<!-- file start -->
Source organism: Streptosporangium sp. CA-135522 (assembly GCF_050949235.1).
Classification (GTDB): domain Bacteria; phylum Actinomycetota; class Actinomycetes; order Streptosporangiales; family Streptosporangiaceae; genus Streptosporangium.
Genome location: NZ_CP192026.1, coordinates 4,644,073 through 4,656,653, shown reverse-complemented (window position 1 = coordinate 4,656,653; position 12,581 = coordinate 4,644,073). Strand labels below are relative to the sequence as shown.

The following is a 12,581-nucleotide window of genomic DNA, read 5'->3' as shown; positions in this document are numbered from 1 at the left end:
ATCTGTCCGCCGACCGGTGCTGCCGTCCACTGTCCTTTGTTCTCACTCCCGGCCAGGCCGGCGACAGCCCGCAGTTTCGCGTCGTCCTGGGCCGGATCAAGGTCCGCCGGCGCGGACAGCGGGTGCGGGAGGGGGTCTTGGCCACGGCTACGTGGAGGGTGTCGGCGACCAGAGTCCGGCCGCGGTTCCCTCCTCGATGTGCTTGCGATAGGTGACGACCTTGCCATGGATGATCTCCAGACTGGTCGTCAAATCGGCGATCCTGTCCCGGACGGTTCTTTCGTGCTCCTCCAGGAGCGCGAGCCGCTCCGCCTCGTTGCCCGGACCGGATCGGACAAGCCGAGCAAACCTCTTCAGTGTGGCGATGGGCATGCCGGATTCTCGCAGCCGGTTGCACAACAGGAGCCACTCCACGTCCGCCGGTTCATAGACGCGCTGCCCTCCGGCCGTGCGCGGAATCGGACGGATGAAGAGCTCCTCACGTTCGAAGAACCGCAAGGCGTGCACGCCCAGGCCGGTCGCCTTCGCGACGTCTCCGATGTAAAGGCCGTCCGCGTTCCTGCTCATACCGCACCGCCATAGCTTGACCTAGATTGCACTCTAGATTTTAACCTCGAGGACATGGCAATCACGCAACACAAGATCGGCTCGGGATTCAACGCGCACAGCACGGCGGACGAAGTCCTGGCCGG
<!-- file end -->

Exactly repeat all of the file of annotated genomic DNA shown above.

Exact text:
Source organism: Streptosporangium sp. CA-135522 (assembly GCF_050949235.1).
Classification (GTDB): domain Bacteria; phylum Actinomycetota; class Actinomycetes; order Streptosporangiales; family Streptosporangiaceae; genus Streptosporangium.
Genome location: NZ_CP192026.1, coordinates 4,644,073 through 4,656,653, shown reverse-complemented (window position 1 = coordinate 4,656,653; position 12,581 = coordinate 4,644,073). Strand labels below are relative to the sequence as shown.

The following is a 12,581-nucleotide window of genomic DNA, read 5'->3' as shown; positions in this document are numbered from 1 at the left end:
ATCTGTCCGCCGACCGGTGCTGCCGTCCACTGTCCTTTGTTCTCACTCCCGGCCAGGCCGGCGACAGCCCGCAGTTTCGCGTCGTCCTGGGCCGGATCAAGGTCCGCCGGCGCGGACAGCGGGTGCGGGAGGGGGTCTTGGCCACGGCTACGTGGAGGGTGTCGGCGACCAGAGTCCGGCCGCGGTTCCCTCCTCGATGTGCTTGCGATAGGTGACGACCTTGCCATGGATGATCTCCAGACTGGTCGTCAAATCGGCGATCCTGTCCCGGACGGTTCTTTCGTGCTCCTCCAGGAGCGCGAGCCGCTCCGCCTCGTTGCCCGGACCGGATCGGACAAGCCGAGCAAACCTCTTCAGTGTGGCGATGGGCATGCCGGATTCTCGCAGCCGGTTGCACAACAGGAGCCACTCCACGTCCGCCGGTTCATAGACGCGCTGCCCTCCGGCCGTGCGCGGAATCGGACGGATGAAGAGCTCCTCACGTTCGAAGAACCGCAAGGCGTGCACGCCCAGGCCGGTCGCCTTCGCGACGTCTCCGATGTAAAGGCCGTCCGCGTTCCTGCTCATACCGCACCGCCATAGCTTGACCTAGATTGCACTCTAGATTTTAACCTCGAGGACATGGCAATCACGCAACACAAGATCGGCTCGGGATTCAACGCGCACAGCACGGCGGACGAAGTCCTGGCCGG